May. 24, 2016 06:45 AM EDT Reads: 1,406
You might already know them from theagileadmin.com, but let me introduce you to two of the leading minds in the Rugged DevOps movement: James Wickett and Ernest Mueller. Both James and Ernest are active leaders in the DevOps space, in addition to helping organize events such as DevOpsDays Austinand LASCON. Our conversation covered a lot of bases from the founding of Rugged DevOps to aligning organizational silos to lessons learned from W. Edwards Demings.
May. 24, 2016 06:45 AM EDT Reads: 1,320
SYS-CON Events announced today BZ Media LLC has been named “Media Sponsor” of SYS-CON's 19th International Cloud Expo, which will take place on November 1–3, 2016, at the Santa Clara Convention Center in Santa Clara, CA. BZ Media LLC is a high-tech media company that produces technical conferences and expositions, and publishes a magazine, newsletters and websites in the software development, SharePoint, mobile development and Commercial Drone markets.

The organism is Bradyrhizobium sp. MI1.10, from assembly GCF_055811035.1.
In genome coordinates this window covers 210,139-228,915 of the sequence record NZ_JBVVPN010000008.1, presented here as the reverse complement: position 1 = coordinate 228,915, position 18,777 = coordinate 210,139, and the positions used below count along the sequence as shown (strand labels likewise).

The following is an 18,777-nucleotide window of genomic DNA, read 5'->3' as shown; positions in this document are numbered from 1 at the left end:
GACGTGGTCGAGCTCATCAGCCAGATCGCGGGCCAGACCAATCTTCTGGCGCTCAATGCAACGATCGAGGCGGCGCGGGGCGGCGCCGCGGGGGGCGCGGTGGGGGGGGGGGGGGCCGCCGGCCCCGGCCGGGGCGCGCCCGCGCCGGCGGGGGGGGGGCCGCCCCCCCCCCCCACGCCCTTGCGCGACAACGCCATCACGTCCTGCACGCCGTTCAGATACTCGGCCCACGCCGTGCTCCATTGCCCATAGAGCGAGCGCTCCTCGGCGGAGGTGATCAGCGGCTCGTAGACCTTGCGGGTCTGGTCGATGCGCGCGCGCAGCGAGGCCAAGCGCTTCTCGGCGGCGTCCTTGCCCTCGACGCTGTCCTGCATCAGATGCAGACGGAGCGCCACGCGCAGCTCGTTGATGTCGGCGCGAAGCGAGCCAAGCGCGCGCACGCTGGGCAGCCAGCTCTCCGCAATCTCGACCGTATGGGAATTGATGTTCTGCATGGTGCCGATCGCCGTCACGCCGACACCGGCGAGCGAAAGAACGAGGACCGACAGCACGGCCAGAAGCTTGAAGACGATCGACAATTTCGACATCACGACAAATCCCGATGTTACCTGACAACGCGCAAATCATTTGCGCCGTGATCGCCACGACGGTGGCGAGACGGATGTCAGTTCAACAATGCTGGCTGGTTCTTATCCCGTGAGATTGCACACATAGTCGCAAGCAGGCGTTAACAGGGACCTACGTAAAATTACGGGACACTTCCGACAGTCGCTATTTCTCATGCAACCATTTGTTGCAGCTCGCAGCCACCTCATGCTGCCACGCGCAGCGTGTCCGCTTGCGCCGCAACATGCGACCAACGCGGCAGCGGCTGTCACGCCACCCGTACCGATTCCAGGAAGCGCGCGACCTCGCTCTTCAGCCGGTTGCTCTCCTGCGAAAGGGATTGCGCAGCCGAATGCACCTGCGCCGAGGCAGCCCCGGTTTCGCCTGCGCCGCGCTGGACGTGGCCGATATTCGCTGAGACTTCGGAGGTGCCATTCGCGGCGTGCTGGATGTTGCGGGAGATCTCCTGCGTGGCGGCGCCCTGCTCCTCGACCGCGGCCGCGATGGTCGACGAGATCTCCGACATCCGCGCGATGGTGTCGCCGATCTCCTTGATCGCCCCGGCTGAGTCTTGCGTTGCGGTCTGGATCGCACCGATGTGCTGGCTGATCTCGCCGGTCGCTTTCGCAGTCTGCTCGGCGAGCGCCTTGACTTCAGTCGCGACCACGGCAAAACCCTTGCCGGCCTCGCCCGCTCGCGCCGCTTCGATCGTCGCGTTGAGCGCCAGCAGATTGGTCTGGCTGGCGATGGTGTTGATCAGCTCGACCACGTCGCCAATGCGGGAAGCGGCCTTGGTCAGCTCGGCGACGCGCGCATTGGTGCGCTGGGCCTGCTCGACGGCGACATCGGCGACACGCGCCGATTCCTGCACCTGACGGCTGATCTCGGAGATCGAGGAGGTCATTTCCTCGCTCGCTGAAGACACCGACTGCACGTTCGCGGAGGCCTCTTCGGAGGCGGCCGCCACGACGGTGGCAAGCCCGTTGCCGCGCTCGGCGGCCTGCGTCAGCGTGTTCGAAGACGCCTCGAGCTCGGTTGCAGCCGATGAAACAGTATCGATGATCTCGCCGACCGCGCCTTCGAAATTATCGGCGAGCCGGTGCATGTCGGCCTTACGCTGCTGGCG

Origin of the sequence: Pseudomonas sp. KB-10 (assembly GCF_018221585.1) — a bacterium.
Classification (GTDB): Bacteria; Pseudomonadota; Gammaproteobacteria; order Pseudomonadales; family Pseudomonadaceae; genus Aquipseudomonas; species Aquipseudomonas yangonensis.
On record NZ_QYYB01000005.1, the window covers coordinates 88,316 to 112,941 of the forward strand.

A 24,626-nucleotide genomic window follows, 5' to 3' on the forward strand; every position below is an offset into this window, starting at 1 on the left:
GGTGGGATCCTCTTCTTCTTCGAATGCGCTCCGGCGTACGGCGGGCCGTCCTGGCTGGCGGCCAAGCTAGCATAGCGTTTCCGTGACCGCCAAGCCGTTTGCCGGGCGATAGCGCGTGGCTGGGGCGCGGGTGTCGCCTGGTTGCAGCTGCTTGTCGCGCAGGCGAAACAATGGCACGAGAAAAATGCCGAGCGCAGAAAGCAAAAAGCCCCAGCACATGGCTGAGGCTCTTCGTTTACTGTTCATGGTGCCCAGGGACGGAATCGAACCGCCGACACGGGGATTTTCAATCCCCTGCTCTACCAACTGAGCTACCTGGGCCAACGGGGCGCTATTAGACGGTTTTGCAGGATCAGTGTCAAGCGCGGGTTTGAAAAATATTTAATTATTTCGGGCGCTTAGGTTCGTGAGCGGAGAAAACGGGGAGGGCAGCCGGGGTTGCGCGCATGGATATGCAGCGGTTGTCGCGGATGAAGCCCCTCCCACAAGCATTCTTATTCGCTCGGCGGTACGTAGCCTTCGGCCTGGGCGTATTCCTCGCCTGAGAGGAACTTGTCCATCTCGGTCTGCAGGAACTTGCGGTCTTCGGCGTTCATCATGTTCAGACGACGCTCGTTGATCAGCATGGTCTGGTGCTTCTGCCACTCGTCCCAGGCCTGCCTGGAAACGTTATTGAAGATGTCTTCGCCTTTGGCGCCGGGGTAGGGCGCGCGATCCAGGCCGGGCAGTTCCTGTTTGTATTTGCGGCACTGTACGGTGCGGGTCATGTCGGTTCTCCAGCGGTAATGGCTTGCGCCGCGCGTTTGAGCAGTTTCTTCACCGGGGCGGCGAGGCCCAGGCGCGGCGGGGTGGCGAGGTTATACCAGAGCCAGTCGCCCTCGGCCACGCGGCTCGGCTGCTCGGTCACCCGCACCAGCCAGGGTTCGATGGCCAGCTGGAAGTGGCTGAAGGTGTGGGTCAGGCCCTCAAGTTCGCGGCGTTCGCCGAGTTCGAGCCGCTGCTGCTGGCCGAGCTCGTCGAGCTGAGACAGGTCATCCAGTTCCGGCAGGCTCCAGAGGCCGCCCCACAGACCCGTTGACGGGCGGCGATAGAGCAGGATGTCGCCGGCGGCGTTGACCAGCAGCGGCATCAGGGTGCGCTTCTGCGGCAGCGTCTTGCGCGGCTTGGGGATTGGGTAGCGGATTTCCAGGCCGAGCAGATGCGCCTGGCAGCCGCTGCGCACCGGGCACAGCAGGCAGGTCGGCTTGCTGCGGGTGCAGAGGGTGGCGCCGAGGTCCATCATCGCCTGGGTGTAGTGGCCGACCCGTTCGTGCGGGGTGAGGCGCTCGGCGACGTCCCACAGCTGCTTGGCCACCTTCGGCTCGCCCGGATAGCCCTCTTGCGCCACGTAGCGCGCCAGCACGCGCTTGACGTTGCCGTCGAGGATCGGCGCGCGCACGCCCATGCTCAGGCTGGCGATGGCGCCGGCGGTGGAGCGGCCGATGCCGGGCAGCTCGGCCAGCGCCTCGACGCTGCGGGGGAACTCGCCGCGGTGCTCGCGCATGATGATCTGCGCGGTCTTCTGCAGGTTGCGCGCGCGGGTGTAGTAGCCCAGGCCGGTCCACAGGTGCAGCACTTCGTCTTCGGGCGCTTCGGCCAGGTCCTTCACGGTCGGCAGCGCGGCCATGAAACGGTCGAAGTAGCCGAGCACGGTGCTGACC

May. 24, 2016 06:00 AM EDT Reads: 3,389
When I talk about driving innovation with self-organizing teams, I emphasize that such self-organization includes expecting the participants to organize their own teams, give themselves their own goals, and determine for themselves how to measure their success. In contrast, the definition of skunkworks points out that members of such teams are “usually specially selected.” Good thing he added the word usually – because specially selecting such teams throws a wrench in the entire works, limiting...
May. 24, 2016 05:15 AM EDT Reads: 1,444